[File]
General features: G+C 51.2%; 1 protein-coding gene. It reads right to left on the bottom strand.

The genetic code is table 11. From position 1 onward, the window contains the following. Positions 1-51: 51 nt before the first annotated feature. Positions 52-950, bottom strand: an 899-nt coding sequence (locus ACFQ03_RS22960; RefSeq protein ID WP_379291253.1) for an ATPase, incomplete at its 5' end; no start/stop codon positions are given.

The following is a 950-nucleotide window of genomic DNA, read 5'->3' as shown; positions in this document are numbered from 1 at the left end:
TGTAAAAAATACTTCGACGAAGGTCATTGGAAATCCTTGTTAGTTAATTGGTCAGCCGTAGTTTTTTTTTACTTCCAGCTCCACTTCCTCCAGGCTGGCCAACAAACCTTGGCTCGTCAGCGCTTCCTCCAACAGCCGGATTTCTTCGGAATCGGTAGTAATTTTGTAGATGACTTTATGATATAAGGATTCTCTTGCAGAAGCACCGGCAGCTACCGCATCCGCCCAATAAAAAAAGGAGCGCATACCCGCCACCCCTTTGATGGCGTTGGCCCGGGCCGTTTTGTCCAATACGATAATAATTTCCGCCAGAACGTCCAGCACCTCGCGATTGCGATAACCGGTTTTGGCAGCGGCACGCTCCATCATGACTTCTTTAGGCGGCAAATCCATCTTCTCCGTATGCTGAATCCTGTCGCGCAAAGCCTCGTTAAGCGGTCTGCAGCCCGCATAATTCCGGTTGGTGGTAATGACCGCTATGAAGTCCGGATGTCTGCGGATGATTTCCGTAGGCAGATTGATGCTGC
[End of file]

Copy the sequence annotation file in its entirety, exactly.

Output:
General features: G+C 51.2%; 1 protein-coding gene. It reads right to left on the bottom strand.

The genetic code is table 11. From position 1 onward, the window contains the following. Positions 1-51: 51 nt before the first annotated feature. Positions 52-950, bottom strand: an 899-nt coding sequence (locus ACFQ03_RS22960; RefSeq protein ID WP_379291253.1) for an ATPase, incomplete at its 5' end; no start/stop codon positions are given.

The following is a 950-nucleotide window of genomic DNA, read 5'->3' as shown; positions in this document are numbered from 1 at the left end:
TGTAAAAAATACTTCGACGAAGGTCATTGGAAATCCTTGTTAGTTAATTGGTCAGCCGTAGTTTTTTTTTACTTCCAGCTCCACTTCCTCCAGGCTGGCCAACAAACCTTGGCTCGTCAGCGCTTCCTCCAACAGCCGGATTTCTTCGGAATCGGTAGTAATTTTGTAGATGACTTTATGATATAAGGATTCTCTTGCAGAAGCACCGGCAGCTACCGCATCCGCCCAATAAAAAAAGGAGCGCATACCCGCCACCCCTTTGATGGCGTTGGCCCGGGCCGTTTTGTCCAATACGATAATAATTTCCGCCAGAACGTCCAGCACCTCGCGATTGCGATAACCGGTTTTGGCAGCGGCACGCTCCATCATGACTTCTTTAGGCGGCAAATCCATCTTCTCCGTATGCTGAATCCTGTCGCGCAAAGCCTCGTTAAGCGGTCTGCAGCCCGCATAATTCCGGTTGGTGGTAATGACCGCTATGAAGTCCGGATGTCTGCGGATGATTTCCGTAGGCAGATTGATGCTGC